Unfortunately, despite the “evidence” of the cached web page, Goddard is gone. The new guy seems to be focused on harassing a bunch of high school students and teachers in Tucson for daring to learn about ethnic differences in our society.

Yep, that’s the only thing on his website’s “Issues” page.

Per his campaign promises, he’s also vehemently defending what I have come to think of as the “bigots’ law” – SB 1070.  And, apparently, pursing with great zeal a nonsensical fight to make health care harder to get, even more expensive and generally less available to the residents of his state.

I’m fairly certain there are a whole bunch of other problems to be solved in this state just now, and up to several of them could use a little attention from the top legal official. Too bad the foreclosure crisis doesn’t seem to be on his radar screen. In fact, there is speculation that he’ll withdraw the state from that lawsuit against Bank of America.

Maybe if the bank executives had dark hair, dark eyes and darker-than-beachfront-vacation-tanned skin? Maybe that would draw the ire of our new chief legal officer. Hmmm … wonder what it would take to convince Wells Fargo CEO John Stumpf to color his hair black and get a spray-on tan?

What Kind of Organization Keeps Contact Info. Secret?

When did it become common practice for companies to refuse to provide contact information to clients, prospective clients or just about anyone who asks for it? I guess I didn’t get that memo. What’s the big secret?

In my professional experience, when someone calls (or, these days, emails) a company asking for contact information either for the company in general or for a specific person or department, the common practice is to provide that information. Simple. No-brainer.

I have no idea how many times in many different jobs I called to ask for a mailing address, a physical address, the formal title of a person I had previously talked to, the name of a person in a specific position or the name of the best person to contact regarding a specific issue or piece of information. I can’t recall a single instance when the person I spoke to, generally a polite and efficient receptionist, failed to simply provide the requested information. Basic, every-day business practice.

I have also been that person answering the phone and providing whatever information was requested. In the old days (and probably still at small companies) there was always some kind of paper list near the phone with names, titles and phone extensions. Now, technology makes possible a web-based, searchable database so employees at even the largest corporations can easily locate and contact any person, department or division.

So why is it that I have spent hours and hours trying to locate contact information at Wells Fargo Home Mortgage and Freddie Mac? Why does it seem like they are loathe to provide names, phone numbers or addresses where their clients can contact the people who can answer their questions and provide basic services?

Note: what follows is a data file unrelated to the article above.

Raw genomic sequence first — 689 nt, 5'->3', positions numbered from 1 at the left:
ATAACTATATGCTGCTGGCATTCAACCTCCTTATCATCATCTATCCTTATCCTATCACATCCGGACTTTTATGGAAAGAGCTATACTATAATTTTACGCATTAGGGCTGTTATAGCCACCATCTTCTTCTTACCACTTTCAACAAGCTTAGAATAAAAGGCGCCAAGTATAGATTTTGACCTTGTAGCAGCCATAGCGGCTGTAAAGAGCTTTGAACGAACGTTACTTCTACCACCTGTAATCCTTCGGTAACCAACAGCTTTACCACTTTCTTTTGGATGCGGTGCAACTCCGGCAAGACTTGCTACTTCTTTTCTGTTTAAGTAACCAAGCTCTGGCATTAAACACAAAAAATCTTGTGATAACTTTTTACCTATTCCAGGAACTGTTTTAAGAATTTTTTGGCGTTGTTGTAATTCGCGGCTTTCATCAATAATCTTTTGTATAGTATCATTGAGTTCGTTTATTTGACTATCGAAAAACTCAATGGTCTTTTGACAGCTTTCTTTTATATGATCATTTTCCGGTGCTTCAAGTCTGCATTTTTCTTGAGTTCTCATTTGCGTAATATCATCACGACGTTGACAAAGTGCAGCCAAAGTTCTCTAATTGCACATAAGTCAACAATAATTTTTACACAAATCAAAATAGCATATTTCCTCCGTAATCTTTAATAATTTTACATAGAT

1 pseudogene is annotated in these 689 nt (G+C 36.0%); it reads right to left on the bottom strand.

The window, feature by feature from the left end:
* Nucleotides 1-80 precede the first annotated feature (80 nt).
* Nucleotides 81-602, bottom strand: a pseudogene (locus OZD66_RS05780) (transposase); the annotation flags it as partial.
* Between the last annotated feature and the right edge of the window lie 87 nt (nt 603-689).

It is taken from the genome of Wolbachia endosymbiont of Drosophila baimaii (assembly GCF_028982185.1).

During the past seven months dealing with WFHM, I have been shuffled along among eight different people who in some way or another were supposed to be my permanent contact through the end of my mortgage modification review. (That’s after just having to speak to random customer-service people for nearly three months.) The problem is, many of the people who have passed me along to someone else have failed/refused to provide me with a way to directly get in touch with the next person in line.

In one instance, it took 14 phone calls over 12 days before I got to speak to the person who was supposed to help complete my modification review.

And all this time, the customer-service queue people at Wells Fargo generally claimed not to have access to the contact information for all those people who were supposed to be committed to helping their customers (me!) avoid foreclosure. Seriously?! I’m supposed to believe that a big, modern company like Wells Fargo doesn’t have any way for employees to get in contact with each other or to put clients in touch with the departments and personnel providing the services they need? I did finally get one rep. to confirm for me that, of course, Wells Fargo did have a company directory and that, of course, she did have access to it. She just wasn’t allowed to give me the phone number of the person I was supposed to be dealing with. I would just have to wait until that person got around to contacting me.

What?!! Don’t call us; we’ll call you? While the clock is ticking and I’m sliding down the slope into default?

Now I’m having the same trouble with Freddie Mac, the actual owner of my mortgage loan. I emailed borrower_outreach@freddiemac.com to ask for the name and mailing address of the person in charge of servicer compliance for the Home Affordable Modification Program (HAMP). First, they ignored me. I kept emailing. Then I got a message not to email that address anymore because they needed to “escalate this case to a higher department here at Freddie Mac to research.” Research?! I asked for a name and mailing address. What is there to research?

I emailed the new address I was given, FreddieMacBorrowerHelp@freddiemac.com, and again politely requested the name and mailing address. After sending that two more times, I got the following: